Valuation of ecosystem services and strategic environmental assessment

The concept of ecosystem services has received significant attention since the appearance of the Millennium Ecosystem Assessment (MA). Ecosystem services are the benefits people obtain from ecosystems. The MA has subdivided ecosystem services into four categories: provisioning such as the production of food and water; regulating, such as the control of climate and disease; supporting, such as nutrient cycles and crop pollination; and cultural, such as spiritual and recreational benefits. Although not described as such by the MA, other categories have been recognised in scientific literature such as “carrying” services (providing a substrate or backdrop for human activities) or “preserving” services, which includes guarding against uncertainty through the maintenance of diversity.

Knowledge institutes are creating a growing body of knowledge on the concept of ecosystem services. Environmental economics have produced an impressive collection of valuation studies (over 3000 have been reported by Environmental Valuation Reference Inventory (EVRI)2, applying valuation techniques with ever increasing sophistication and reliability. Gradually the approach is being applied in practice, to support decision making and to guide development into a more sustainable direction. Yet, cases where economic valuation of ecosystem services has actually contributed to or exerted influence on strategic decision making on real-life policies, programmes or plans remain scarce.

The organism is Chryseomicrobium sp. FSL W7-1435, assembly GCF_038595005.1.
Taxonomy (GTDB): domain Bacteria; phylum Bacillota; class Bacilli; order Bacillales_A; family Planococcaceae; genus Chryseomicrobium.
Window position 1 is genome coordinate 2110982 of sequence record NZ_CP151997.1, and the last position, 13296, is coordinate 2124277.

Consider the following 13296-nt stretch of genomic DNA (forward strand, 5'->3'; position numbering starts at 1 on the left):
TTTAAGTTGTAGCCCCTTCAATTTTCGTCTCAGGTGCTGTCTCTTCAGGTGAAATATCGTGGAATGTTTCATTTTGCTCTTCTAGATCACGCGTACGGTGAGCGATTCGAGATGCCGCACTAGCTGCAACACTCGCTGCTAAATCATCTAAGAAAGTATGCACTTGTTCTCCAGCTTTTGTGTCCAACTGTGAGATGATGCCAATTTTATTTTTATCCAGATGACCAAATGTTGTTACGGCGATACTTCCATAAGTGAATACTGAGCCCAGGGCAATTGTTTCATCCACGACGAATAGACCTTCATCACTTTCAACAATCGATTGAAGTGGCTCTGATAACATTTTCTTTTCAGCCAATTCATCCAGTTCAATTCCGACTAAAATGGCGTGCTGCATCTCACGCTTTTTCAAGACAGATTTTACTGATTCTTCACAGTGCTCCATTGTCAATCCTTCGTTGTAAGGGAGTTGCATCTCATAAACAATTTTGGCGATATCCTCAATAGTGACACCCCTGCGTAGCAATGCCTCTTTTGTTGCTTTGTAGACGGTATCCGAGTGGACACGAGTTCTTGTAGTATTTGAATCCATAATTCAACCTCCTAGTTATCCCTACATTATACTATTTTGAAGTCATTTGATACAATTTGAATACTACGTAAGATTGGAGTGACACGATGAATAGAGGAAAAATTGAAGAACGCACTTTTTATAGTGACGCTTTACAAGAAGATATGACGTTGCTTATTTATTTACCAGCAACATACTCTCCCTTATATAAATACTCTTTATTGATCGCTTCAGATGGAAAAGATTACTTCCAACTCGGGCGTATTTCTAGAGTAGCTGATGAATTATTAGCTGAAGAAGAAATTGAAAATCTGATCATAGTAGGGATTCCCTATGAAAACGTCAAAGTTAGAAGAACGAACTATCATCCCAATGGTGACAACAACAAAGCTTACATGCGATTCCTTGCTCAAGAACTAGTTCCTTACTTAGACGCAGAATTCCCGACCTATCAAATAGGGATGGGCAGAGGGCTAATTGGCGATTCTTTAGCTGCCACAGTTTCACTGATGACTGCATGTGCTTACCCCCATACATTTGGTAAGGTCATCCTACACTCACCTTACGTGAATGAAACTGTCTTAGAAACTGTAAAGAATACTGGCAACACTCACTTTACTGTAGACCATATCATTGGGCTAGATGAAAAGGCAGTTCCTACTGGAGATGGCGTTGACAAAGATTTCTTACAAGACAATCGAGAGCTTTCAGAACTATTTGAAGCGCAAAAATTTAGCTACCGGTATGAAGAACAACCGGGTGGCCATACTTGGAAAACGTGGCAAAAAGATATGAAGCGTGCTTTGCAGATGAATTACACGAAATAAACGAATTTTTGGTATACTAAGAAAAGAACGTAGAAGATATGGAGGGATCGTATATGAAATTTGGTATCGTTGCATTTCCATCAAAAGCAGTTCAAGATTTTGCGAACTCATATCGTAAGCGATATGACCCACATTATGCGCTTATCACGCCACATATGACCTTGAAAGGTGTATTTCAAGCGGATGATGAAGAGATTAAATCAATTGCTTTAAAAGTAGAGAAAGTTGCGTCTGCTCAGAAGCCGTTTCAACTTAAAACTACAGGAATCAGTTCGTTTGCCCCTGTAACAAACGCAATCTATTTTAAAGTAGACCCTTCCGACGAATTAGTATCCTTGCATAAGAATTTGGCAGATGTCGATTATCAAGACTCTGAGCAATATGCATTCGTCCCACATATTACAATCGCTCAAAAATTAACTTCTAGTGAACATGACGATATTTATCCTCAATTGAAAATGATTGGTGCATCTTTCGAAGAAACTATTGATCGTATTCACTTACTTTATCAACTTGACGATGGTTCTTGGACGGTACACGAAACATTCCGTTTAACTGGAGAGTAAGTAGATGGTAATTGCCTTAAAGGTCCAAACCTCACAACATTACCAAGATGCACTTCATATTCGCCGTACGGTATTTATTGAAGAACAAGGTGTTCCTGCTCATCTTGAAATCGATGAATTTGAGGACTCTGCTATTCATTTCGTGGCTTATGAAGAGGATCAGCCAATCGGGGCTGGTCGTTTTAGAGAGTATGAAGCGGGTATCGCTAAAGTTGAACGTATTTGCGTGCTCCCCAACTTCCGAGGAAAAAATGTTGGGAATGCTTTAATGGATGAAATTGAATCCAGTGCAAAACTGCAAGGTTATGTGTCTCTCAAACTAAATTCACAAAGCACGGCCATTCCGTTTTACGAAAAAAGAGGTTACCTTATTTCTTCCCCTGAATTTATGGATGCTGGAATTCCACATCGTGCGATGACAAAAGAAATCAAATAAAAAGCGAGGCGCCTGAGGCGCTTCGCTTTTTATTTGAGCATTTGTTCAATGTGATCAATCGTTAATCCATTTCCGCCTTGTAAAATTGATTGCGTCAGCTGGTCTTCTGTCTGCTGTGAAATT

So far, the SEA community has even less used the opportunities provided by ecosystem services as a means to translate environment into societal benefits, and link these to stakeholders. Even though we have seriously looked for good SEA case material, only few SEA cases were available with a clear recognition of ecosystem services. In other words, it is extremely difficult to find good practical evidence that application of the ecosystem services concepts “works” in the context of SEA. Yet, from personal experience, in a limited number of cases we know it does work well in SEA.

Therefore we have documented ten influential cases where the recognition, quantification and valuation of ecosystem services have significantly contributed to strategic decision making. Ten additional cases have been analysed in less detail and provide additional support to the main messages in this document. In all cases, the use of the ecosystem services concept supported decision making by providing better information on the consequences of new policies or planned developments. Valuation of ecosystem services, in one form or another, thus resulted in major policy changes or decision making on strategic plans or investment programmes. In several cases SEA or a process similar to SEA was followed, providing evidence that valuation of ecosystem services is an important tool to enhance the influence of SEA on decision making. The SEA community is therefore urged to make better use of this tool. Conversely, the academic community is urged to make better use of SEA as the vehicle to convey the messages coming from valuation studies. SEA has a legal basis in over 60 countries now and provides better guarantees that valuation studies are taken into account in decision-making processes.

Customer comments

No comments were found for Valuation of ecosystem services and strategic environmental assessment. Be the first to comment!